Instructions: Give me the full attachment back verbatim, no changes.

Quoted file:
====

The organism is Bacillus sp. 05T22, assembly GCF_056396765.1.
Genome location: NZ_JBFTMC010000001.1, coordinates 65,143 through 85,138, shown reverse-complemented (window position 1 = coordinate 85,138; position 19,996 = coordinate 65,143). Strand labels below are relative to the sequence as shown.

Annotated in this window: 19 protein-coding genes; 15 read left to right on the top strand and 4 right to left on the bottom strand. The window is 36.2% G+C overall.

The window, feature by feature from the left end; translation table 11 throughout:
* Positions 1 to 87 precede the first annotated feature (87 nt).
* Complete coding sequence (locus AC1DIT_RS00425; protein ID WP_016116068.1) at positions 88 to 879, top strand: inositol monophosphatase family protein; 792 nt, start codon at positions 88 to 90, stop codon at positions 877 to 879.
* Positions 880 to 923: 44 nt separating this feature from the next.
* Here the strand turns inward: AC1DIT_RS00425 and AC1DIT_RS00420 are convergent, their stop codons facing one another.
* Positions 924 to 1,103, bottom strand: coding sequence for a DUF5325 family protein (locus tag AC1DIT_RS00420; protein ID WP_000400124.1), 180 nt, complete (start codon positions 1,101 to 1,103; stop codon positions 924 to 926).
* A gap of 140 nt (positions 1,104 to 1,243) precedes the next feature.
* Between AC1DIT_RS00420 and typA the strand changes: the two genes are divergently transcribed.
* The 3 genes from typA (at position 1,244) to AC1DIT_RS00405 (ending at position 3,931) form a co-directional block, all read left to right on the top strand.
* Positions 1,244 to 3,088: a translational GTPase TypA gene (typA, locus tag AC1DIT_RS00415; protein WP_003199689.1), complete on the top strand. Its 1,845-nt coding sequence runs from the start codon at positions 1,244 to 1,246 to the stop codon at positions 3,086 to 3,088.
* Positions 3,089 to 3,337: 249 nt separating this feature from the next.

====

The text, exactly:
The organism is Bacillus sp. 05T22, assembly GCF_056396765.1.
Genome location: NZ_JBFTMC010000001.1, coordinates 65,143 through 85,138, shown reverse-complemented (window position 1 = coordinate 85,138; position 19,996 = coordinate 65,143). Strand labels below are relative to the sequence as shown.

Annotated in this window: 19 protein-coding genes; 15 read left to right on the top strand and 4 right to left on the bottom strand. The window is 36.2% G+C overall.

The window, feature by feature from the left end; translation table 11 throughout:
* Positions 1 to 87 precede the first annotated feature (87 nt).
* Complete coding sequence (locus AC1DIT_RS00425; protein ID WP_016116068.1) at positions 88 to 879, top strand: inositol monophosphatase family protein; 792 nt, start codon at positions 88 to 90, stop codon at positions 877 to 879.
* Positions 880 to 923: 44 nt separating this feature from the next.
* Here the strand turns inward: AC1DIT_RS00425 and AC1DIT_RS00420 are convergent, their stop codons facing one another.
* Positions 924 to 1,103, bottom strand: coding sequence for a DUF5325 family protein (locus tag AC1DIT_RS00420; protein ID WP_000400124.1), 180 nt, complete (start codon positions 1,101 to 1,103; stop codon positions 924 to 926).
* A gap of 140 nt (positions 1,104 to 1,243) precedes the next feature.
* Between AC1DIT_RS00420 and typA the strand changes: the two genes are divergently transcribed.
* The 3 genes from typA (at position 1,244) to AC1DIT_RS00405 (ending at position 3,931) form a co-directional block, all read left to right on the top strand.
* Positions 1,244 to 3,088: a translational GTPase TypA gene (typA, locus tag AC1DIT_RS00415; protein WP_003199689.1), complete on the top strand. Its 1,845-nt coding sequence runs from the start codon at positions 1,244 to 1,246 to the stop codon at positions 3,086 to 3,088.
* Positions 3,089 to 3,337: 249 nt separating this feature from the next.